Royal Enfield was the first motorcycle with a dry sump oiling system. In short this meant that the crankcase was empty and the oil is stored in a tank (internal to the engine). Pressurized oil is fed to the critical components and drops into the crank crankcase where it is picked up by a second oil pump and sent to the head. In a wet sump system like the new UCE engines the crankcase is full of oil. When the engine starts a pump picks up the oil, pumps it through a filter and then directs it to different areas under pressure. Because the clutch and transmission are all part of the engine case they all run in the same oil. The real advantage is that in the UCE we can move a lot more oil under a higher pressure than we could in the oil machines.

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Tech Corner: Carburetor Troubleshooting (Classic)

Tech Tips

Note: this is a Tech Corner: Classic Edition article pertaining to the traditional Iron-Barrel Bullet 500 engine design (based on the 1955 model Bullet). It was originally published in our Bullet-In newsletter in December 2003. These articles are being re-published for the new audience of used Royal Enfield owners.

Originally published 12/2003 – Earlier this week, the boys (actually young men) in our shop were converting my bike from the “Twingle” back to a single-exhaust 535 and couldn’t get it started. When they turned on the fuel, it would pour out of the overflow hoses. They assumed (as did I) that the float was stuck in the open position. This can often be resolved by a swift tap to the carburetor bowl. However, when no amount of “tapping” slowed the fuel down, I had them remove the carburetor and replace the needle and seat. These do need to be replaced occasionally and this is why it’s a good idea to get in the habit of turning off your fuel tap when the bike is not in use.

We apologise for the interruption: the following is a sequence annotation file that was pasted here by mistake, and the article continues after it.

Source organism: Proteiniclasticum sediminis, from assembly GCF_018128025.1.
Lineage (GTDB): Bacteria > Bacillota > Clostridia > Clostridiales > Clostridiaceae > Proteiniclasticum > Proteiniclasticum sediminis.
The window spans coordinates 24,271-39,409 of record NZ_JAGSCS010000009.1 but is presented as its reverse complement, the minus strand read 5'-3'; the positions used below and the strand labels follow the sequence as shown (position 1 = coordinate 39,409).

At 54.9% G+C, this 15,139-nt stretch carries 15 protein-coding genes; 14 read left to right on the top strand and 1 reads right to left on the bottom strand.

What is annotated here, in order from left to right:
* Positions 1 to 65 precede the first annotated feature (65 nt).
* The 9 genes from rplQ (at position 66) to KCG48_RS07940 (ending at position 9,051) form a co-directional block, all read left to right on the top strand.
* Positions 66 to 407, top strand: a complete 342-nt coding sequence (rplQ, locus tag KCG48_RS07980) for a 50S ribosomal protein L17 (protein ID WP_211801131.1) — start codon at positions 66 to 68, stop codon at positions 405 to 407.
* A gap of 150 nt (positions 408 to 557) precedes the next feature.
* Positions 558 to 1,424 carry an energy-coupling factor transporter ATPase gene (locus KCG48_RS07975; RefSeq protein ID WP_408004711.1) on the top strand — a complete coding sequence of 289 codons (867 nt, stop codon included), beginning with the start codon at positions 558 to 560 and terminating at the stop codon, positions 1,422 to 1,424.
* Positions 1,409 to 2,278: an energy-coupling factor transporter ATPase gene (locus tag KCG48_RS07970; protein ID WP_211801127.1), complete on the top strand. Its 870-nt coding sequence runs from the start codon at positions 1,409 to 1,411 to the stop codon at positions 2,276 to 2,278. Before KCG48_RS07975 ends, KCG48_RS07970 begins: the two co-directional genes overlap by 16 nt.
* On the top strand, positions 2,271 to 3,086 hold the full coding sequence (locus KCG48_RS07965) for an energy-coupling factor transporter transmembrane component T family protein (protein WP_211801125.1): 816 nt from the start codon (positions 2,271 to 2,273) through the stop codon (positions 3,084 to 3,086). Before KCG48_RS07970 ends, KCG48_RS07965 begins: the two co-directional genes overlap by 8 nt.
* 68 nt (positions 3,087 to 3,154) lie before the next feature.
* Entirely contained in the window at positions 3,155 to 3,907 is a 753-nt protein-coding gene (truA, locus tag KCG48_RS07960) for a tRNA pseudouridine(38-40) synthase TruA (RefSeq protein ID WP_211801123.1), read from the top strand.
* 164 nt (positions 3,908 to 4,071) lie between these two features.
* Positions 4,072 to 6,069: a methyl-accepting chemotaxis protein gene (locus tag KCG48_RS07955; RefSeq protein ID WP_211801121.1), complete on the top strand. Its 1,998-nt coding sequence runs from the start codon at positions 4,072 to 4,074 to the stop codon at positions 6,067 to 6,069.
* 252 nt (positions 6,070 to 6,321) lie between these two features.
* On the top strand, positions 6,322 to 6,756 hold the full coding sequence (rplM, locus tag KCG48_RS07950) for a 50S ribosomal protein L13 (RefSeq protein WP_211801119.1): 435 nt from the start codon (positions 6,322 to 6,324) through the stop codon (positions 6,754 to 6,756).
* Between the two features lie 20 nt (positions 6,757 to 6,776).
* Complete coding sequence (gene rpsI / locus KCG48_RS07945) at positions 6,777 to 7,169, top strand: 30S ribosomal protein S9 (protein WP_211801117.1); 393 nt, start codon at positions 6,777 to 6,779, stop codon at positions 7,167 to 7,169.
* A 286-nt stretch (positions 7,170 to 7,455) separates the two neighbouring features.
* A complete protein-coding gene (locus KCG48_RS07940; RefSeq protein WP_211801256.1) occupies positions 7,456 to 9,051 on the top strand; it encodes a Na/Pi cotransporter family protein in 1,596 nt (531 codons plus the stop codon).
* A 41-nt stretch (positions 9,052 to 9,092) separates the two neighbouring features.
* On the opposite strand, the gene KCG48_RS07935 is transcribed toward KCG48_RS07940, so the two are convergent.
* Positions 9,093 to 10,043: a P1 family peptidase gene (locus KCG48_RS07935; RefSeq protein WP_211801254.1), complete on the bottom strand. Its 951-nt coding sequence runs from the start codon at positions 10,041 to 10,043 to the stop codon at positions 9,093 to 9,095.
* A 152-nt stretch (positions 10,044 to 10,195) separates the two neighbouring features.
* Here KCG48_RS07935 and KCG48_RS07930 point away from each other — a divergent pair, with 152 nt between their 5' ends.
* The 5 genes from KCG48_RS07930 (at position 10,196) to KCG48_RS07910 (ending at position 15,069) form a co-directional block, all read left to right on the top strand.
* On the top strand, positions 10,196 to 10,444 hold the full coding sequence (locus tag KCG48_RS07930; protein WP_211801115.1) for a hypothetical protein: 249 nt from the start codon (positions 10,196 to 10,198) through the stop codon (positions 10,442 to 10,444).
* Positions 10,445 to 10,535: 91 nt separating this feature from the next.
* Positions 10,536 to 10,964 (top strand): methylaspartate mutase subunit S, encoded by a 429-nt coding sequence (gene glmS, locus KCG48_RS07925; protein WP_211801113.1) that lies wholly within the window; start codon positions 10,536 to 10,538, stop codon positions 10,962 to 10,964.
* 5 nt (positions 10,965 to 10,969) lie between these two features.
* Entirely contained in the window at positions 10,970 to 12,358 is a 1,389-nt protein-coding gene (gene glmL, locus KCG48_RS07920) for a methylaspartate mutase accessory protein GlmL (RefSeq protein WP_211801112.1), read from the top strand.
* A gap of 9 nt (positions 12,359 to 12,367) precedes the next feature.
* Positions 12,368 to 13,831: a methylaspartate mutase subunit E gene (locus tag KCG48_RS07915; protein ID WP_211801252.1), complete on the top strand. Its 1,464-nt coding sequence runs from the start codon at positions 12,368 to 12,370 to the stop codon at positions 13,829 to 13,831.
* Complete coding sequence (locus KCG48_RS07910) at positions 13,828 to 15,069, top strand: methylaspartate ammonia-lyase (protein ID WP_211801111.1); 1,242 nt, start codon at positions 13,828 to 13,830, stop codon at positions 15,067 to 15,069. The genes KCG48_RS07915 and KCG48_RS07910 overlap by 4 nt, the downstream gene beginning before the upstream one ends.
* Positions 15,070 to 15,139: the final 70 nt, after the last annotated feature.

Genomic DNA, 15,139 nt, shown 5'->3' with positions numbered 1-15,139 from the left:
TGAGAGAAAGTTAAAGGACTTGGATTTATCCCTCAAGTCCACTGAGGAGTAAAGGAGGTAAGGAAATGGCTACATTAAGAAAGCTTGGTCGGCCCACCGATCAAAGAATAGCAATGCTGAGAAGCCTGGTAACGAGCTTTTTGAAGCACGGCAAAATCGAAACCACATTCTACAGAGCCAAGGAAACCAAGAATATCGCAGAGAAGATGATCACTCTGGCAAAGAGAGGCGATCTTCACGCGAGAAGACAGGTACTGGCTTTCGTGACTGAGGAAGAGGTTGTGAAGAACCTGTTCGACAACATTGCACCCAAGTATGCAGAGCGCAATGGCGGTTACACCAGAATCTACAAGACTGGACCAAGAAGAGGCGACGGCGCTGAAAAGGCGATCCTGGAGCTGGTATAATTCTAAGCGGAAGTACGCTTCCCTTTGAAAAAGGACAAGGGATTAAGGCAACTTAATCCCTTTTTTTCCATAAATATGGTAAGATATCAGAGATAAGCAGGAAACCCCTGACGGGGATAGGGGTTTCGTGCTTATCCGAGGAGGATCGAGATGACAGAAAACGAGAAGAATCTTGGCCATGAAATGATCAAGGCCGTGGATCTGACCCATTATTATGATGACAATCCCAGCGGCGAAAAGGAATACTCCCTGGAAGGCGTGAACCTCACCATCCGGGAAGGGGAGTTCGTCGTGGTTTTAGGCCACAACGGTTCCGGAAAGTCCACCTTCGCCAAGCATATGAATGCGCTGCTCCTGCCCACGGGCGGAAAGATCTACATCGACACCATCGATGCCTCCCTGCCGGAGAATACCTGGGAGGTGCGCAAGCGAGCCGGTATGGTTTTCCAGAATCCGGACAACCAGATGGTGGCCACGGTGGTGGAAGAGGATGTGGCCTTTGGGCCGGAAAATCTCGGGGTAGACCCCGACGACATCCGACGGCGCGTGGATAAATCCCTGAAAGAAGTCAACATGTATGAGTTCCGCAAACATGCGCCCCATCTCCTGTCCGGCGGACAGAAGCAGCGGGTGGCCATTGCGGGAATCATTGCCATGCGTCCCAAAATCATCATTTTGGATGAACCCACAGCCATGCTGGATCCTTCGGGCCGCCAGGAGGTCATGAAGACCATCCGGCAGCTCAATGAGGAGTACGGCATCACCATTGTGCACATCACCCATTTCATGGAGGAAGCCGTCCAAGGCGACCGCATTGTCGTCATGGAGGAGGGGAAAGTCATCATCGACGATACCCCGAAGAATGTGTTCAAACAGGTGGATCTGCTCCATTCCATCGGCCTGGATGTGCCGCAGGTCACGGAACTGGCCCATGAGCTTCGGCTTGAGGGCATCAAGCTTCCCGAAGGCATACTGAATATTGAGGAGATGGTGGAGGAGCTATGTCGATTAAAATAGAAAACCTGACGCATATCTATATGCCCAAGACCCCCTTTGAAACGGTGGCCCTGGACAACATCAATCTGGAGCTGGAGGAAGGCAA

After replacing the needle and seat, the bike still wouldn’t start but was not overflowing. I felt the bowl and since it wasn’t cold, I checked to see if it had fuel in it. It did not. Again we tried the tapping method to see if it had jammed slightly when the bowl was reinstalled. We had no luck. I had the boys remove the bowl and look for any obstruction to the floats. Seeing none, it occurred to me that we hadn’t reset the float bowl height. This is a commonly overlooked procedure.
In short, you remove the carburetor and its bowl and turn them upside down. According to the factory specification, the distance from the face of the float bowl to the top of the inverted float should be between 28 and 30mm. I personally prefer to set it between 26 and 28mm. If it is too high or too low you can bend the tang on the float bowl where it touches the needle to adjust the height. Be very careful not to apply pressure to the needle and risk damaging it when doing this adjustment.
Sure enough, this cured our problem. The float had been set too high and was cutting off the flow of fuel before the float bowl had the proper amount in it. The wrong float height setting can also cause your bike to run too rich or too lean. So the next time you have the carburetor off or replace the needle and seat be sure to check it.

Earlier this week, the boys (actually young men) in our shop were converting my bike from the “Twingle” back to a single-exhaust 535 and couldn’t get it started. When they turned on the fuel, it would pour out of the overflow hoses. They assumed (as did I) that the float was stuck in the open position. This can often be resolved by a swift tap to the carburetor bowl. However, when no amount of “tapping” slowed the fuel down, I had them remove the carburetor and replace the needle and seat. These do need to be replaced occasionally and this is why it’s a good idea to get in the habit of turning off your fuel tap when the bike is not in use…

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EFI Made Easy

Tech Tips

Electronic Fuel Injection or EFI can be very intimidating to the uninitiated but I think I can tell you everything you need to know to take care of the system on your new EFI Royal Enfield in one short article.

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Preparing Your Motorcycle For Winter

Tech Tips

OK I guess I have to give it up. It is so cold here today that I can’t put off the topic of winterization another day. Here are some tips that I’ve picked up over the years for properly storing your bike for the winter.

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Enfield in Twighlight